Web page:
Informing your child of a death and helping him grieve

Published Date 6/14/2012
Category: Loss And Grieving



Informing your child of a death and helping him grieve

When there is a death in the family, the toughest part of the process can often be informing others of the loss - especially children. Whether or not they were close to the person who passed away, it's important to properly convey the situation in order for children to grieve.

ChildGrief.org reports that when discussing death with a child, keep in mind that the conversation should be short, simple and honest. Don't bend the truth when telling your loved ones about a death - simply saying "He died," instead of "He is just sleeping," is more direct, which can help with the grieving process.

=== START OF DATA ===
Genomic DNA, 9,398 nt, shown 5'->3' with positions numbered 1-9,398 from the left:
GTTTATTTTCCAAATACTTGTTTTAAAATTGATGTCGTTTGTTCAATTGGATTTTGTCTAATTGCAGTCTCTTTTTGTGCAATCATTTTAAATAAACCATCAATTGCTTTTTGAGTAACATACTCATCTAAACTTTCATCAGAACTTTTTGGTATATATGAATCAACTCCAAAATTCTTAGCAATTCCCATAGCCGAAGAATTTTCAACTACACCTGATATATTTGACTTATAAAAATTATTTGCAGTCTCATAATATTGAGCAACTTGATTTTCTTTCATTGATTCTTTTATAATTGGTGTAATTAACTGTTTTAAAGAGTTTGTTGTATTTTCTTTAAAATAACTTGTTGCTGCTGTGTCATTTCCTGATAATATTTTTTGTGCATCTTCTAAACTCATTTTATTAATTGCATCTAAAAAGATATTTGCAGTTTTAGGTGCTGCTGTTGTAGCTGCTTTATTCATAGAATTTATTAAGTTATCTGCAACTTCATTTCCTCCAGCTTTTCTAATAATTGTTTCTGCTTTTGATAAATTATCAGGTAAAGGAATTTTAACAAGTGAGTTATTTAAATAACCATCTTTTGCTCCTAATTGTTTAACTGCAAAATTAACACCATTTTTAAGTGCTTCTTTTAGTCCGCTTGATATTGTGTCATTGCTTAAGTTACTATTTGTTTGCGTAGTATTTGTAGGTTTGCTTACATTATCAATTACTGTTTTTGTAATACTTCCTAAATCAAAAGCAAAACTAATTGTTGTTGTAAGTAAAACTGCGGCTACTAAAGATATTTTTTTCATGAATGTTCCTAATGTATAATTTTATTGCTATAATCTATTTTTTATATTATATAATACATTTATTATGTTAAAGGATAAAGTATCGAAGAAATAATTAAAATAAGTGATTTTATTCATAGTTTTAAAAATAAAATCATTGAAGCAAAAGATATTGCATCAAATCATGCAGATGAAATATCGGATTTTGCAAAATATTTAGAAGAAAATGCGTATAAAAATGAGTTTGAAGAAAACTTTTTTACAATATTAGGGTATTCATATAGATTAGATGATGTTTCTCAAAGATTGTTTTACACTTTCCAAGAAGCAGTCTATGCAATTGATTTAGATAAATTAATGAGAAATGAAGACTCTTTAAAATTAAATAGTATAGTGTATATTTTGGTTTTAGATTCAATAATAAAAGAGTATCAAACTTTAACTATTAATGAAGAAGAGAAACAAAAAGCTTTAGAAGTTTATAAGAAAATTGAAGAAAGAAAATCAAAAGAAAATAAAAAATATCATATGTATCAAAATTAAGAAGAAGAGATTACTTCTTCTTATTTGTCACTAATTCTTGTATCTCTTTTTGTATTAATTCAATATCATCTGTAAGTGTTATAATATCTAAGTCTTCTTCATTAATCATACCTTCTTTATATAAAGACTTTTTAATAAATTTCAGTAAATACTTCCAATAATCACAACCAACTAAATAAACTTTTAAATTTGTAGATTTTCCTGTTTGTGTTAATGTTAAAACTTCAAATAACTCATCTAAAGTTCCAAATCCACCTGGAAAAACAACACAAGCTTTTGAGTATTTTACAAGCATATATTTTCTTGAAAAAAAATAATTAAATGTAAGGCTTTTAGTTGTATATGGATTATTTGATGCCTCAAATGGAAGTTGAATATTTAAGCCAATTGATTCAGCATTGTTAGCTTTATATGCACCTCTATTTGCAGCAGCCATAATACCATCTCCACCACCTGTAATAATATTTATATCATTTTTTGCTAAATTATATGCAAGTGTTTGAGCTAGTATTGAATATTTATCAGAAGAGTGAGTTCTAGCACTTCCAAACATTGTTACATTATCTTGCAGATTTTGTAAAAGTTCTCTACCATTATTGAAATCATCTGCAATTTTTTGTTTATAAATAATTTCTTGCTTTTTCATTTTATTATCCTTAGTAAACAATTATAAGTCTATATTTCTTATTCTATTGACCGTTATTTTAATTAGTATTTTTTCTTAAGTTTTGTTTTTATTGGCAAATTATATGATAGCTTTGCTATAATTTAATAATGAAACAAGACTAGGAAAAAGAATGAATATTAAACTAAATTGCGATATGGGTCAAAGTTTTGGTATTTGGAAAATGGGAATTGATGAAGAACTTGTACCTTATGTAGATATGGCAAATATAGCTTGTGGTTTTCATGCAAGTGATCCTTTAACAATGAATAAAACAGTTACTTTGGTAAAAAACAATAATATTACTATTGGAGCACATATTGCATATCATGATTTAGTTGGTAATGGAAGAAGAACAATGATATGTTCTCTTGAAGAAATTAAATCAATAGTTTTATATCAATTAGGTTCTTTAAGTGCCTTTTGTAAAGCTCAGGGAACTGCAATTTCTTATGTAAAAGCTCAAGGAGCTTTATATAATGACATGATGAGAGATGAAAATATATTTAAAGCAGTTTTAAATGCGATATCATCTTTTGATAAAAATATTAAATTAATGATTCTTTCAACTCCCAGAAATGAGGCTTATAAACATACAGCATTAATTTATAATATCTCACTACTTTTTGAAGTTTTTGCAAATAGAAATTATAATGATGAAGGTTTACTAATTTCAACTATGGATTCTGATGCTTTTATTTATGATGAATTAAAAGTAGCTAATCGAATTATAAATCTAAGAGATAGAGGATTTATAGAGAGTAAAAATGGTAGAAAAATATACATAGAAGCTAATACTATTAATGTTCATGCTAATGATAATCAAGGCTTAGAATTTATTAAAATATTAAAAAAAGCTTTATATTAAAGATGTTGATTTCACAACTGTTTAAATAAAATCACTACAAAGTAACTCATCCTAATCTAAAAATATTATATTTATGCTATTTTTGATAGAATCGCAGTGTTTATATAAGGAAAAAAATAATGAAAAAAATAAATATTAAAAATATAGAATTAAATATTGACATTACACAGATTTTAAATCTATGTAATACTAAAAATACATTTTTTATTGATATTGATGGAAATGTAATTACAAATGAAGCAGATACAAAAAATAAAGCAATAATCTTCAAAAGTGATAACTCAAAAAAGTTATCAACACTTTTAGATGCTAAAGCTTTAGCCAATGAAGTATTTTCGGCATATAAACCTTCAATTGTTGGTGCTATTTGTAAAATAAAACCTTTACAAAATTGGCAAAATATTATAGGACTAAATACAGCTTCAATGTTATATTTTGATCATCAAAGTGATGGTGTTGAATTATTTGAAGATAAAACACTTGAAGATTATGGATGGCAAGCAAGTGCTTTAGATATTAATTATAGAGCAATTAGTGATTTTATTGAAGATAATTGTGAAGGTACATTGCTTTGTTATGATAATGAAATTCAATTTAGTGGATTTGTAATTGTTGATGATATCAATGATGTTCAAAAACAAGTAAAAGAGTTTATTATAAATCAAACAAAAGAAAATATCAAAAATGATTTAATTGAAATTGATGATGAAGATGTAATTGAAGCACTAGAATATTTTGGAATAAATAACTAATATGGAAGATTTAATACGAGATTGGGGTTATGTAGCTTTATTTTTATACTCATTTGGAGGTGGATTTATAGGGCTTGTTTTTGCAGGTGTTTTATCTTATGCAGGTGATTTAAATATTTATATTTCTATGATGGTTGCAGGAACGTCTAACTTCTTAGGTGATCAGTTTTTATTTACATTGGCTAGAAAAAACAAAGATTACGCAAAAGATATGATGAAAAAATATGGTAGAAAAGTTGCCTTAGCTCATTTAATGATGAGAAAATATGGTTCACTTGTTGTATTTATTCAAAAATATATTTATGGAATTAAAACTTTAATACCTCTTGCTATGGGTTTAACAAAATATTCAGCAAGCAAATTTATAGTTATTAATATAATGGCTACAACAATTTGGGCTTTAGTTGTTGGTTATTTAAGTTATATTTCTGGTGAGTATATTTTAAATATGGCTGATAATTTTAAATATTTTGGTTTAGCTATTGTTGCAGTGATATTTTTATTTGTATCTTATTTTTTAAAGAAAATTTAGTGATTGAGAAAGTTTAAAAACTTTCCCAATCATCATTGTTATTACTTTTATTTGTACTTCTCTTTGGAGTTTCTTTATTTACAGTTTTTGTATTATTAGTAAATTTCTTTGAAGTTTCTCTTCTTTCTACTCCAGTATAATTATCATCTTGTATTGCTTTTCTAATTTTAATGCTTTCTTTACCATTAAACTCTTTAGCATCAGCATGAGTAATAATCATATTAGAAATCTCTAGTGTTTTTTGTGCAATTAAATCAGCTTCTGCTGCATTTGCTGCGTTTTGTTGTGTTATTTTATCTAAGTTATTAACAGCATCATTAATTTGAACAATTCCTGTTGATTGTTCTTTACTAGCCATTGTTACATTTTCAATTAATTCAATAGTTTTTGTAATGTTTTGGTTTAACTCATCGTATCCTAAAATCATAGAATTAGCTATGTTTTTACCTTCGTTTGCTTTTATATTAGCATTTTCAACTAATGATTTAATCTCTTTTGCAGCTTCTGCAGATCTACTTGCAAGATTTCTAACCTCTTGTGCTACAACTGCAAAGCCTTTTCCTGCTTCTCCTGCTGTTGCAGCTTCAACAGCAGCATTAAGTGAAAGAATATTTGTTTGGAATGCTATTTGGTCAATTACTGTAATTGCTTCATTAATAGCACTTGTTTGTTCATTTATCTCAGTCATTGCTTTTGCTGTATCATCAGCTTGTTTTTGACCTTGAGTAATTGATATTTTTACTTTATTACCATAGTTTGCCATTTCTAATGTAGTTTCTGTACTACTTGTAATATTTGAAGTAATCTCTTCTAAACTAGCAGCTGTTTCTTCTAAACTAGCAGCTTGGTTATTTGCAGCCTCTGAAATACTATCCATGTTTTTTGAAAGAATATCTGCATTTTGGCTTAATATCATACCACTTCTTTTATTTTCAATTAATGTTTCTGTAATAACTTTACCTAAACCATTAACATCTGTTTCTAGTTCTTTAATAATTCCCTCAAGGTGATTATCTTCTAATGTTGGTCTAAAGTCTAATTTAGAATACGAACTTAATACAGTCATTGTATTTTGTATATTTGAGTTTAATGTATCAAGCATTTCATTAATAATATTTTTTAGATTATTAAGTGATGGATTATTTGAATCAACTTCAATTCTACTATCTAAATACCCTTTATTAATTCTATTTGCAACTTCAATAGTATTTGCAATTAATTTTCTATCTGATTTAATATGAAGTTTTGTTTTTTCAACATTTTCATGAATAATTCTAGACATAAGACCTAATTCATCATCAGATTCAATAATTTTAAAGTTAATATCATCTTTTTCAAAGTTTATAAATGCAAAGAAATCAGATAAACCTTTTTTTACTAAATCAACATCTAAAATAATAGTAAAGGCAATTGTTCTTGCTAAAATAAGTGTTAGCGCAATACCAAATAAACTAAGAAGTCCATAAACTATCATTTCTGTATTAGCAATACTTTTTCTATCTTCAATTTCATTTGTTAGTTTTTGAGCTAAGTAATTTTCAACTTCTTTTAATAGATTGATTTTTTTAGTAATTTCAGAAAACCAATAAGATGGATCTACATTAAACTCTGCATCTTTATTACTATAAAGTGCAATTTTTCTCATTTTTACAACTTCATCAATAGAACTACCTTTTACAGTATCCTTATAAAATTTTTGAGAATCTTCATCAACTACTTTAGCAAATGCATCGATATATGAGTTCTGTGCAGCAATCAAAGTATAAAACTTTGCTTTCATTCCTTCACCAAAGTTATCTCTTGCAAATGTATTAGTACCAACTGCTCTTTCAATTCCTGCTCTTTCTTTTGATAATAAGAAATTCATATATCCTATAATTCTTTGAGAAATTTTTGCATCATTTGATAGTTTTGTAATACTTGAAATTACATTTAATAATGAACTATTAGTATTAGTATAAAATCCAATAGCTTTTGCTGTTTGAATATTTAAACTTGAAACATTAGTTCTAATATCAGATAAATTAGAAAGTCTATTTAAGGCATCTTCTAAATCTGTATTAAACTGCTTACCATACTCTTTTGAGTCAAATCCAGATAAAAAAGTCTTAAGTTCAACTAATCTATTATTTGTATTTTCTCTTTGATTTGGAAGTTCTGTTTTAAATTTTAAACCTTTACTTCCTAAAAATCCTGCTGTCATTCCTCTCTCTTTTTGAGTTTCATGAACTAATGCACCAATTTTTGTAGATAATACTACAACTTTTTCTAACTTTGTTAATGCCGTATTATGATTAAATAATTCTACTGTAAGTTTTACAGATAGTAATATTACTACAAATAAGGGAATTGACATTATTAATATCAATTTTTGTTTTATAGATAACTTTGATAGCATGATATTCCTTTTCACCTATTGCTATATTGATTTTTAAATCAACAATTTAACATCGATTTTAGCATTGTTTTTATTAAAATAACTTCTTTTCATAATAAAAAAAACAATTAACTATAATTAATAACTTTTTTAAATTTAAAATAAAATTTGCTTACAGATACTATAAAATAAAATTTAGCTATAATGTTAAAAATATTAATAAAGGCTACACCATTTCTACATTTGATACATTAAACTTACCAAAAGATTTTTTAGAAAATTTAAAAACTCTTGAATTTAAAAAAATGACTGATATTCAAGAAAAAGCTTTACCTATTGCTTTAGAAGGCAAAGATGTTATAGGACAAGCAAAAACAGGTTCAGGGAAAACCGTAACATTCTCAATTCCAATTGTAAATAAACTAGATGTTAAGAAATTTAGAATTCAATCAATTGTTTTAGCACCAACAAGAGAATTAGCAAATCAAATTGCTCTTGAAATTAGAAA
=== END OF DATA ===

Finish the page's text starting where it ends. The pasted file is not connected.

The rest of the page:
It's also important to note that children express grief in different ways than adults. They may have a series of questions to ask following the death of a loved one, and you should be receptive to them at all times. Although this can be tough, you'll be helping your young ones grieve properly.

Don't be afraid to speak to a psychic you trust if you are having difficulty with this situation. Psychic readings can provide you with further insight into how to deal with the loss.
 

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HeavenSpeaks: I truly agree been working and teaching children for over 25 years along with being a psychic/medium and children react to grief and loss differently than an adult. They have so many questions for sure. their are many good books you can read to a child concerning this subject check with your library teacher online etc. with you first have faith and yes don't be afraid to speak with a psychic/medium


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